Did the Bunt Work? Midseason Report

With the season halfway through the books, @FeatherdWarrior from @DidtheBuntWork joins us to investigate…well, did the bunt work? (Note: statistics do not include last night’s game against Mississippi State.)

It’s been a long week folks. The 20-5 drubbing Carolina endured at the hands of the Tarheels has reignited the debate around the hotness of Chad Holbrook’s seat for a second straight year. The consensus seems to be that if it’s not hot, it’s definitely uncomfortably swampy. Given the intensity of that debate, I thought it might be a good time to take a detour and check in on our little project account @didtheBUNTwork.

The basics are pretty simple. To date, the South Carolina Gamecocks have executed 11 successful bunts out of 27 attempts. That’s a success rate of about .407, which looks pretty good if you’re comparing it to the team batting average (sitting at .274 at the time of this writing). However, keep in mind we’re defining a successful bunt as one that advances a runner who later scores, so comparing a bunt success ratio to a batting average isn’t exactly apples-to-apples. For one thing, even a “successful” bunt can result in an out. Assuming most of our bunts are sacrifices with zero outs, we’re essentially giving a bunt a whole inning of at-bats before we conclude whether it was successful. Therefore, I think I more appropriate benchmark would be to multiply the team batting average by 3 since, if the bunt weren’t an option, the team would have three outs to score the runner. In that case, a .407 success rate doesn’t look all that good next to an .822 success rate (.274 x 3), does it?

Before you say anything, I’m well aware of how crude this comparison is. This is the equivalent of a napkin scribble to settle an argument in a bar. For all the attention our bunting receives on Twitter, no one ever seems to address it in any kind of intellectually rigorous way. This is my attempt at doing so. I’m not trying to add Bill James’s sword to my throne or anything.

With that in mind, here are some other interesting nuggets I’ve pulled out from the data I’ve collected so far.

Eight bunts (.296) have failed to advance any runners. A major reason for utilizing the bunt is to guarantee advancing at least one runner at least one base. If we’re not even advancing a runner 30% of the time, how effective can that strategy be? Another 4 bunts (.148) only advanced a runner because the opposing team committed a fielding error. That means nearly 45% of the time (.444) our players cannot execute a bunt correctly. Granted, not all of our bunt attempts are sacrifices. Sometimes we actually bunt for a hit, but that’s extremely rare. So far this season we’ve successfully bunted for a hit a dismal 2 of 27 (.074) times.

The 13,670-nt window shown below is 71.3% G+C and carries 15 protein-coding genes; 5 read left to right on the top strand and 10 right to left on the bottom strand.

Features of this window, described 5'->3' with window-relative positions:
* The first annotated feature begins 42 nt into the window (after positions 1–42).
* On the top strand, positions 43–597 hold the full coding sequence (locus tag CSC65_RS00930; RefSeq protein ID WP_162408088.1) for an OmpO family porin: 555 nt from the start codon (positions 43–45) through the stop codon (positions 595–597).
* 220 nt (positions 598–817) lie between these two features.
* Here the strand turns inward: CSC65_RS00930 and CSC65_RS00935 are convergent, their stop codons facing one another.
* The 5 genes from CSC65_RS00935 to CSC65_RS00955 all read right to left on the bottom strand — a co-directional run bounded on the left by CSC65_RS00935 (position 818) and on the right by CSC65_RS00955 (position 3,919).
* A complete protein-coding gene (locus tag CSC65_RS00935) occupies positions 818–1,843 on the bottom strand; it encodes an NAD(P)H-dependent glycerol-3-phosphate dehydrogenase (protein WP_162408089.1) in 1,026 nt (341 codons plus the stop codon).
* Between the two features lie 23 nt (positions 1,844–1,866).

For the season, the Gamecocks have logged a +31 weighted base runner differential. This is something I kind of made up, but basically you weight the bases 1-4 with 1st base being a 1 and scoring a run being a 4. So if a bunt advances a runner from 1st to 2nd, the WBD would be +1 (2 – 1 = 1), assuming the batter is called out. If the batter is safe the WBD would +2 (2 -1 +1 = 2). This means that, on average, the Gamecocks advance a runner 1.15 bases per bunt attempt. Six times a Gamecocks bunt has resulted in a 0 WBD and twice it has resulted in a negative WBD.

Danny Blair (.239 batting average) is the Gamecocks’ most prolific bunter with seven attempts.

Jonah Bride, the second best hitter on the team (.306) has accounted 6 of 27 bunts, twice the expected amount if you assumed the bunts were spread evenly throughout the order (9/27 = 3). Three of Bride’s bunts have been successful.

True to his word, Chad Holbrook has not bunted the 3rd or 4th place batter at all this season. He has, however, bunted the 1st and 2nd place batters a total 15 times.

So there you have it. It will be interesting to see how these numbers compare to the second half numbers considering our level of competition will have greatly increased. More than anything, I see this as a starting point for future discussions. If my attention span endures I’d like record Carolina’s bunting stats well into the future. I think it would be interesting to see how our success varies over the years. And I’d really like to be able to compare our bunting statistics with the rest of the SEC, but I just don’t have that kind of time.


Top 6 BAV. w/ At Least 50 ABs Batting Average Bunts Successful Bunts
LT Tolbert 0.324 2 1
Jonah Bride 0.306 6 3
Chris Cullen 0.303 1 0
Jacob Olson 0.298 0 n/a
Matt Williams 0.278 1 1
Alex Destino 0.277 0 n/a
Lineup Position No. of Bunts Successful Bunts
1 9 3
2 6 3
3 0 n/a
4 0 n/a
5 2 0
6 2 1
7 0 n/a
8 4 2
9 4 2
Inning No. of Bunts
1 0
2 1
3 2
4 2
5 4
6 4
7 6
8 4
9 2
10 2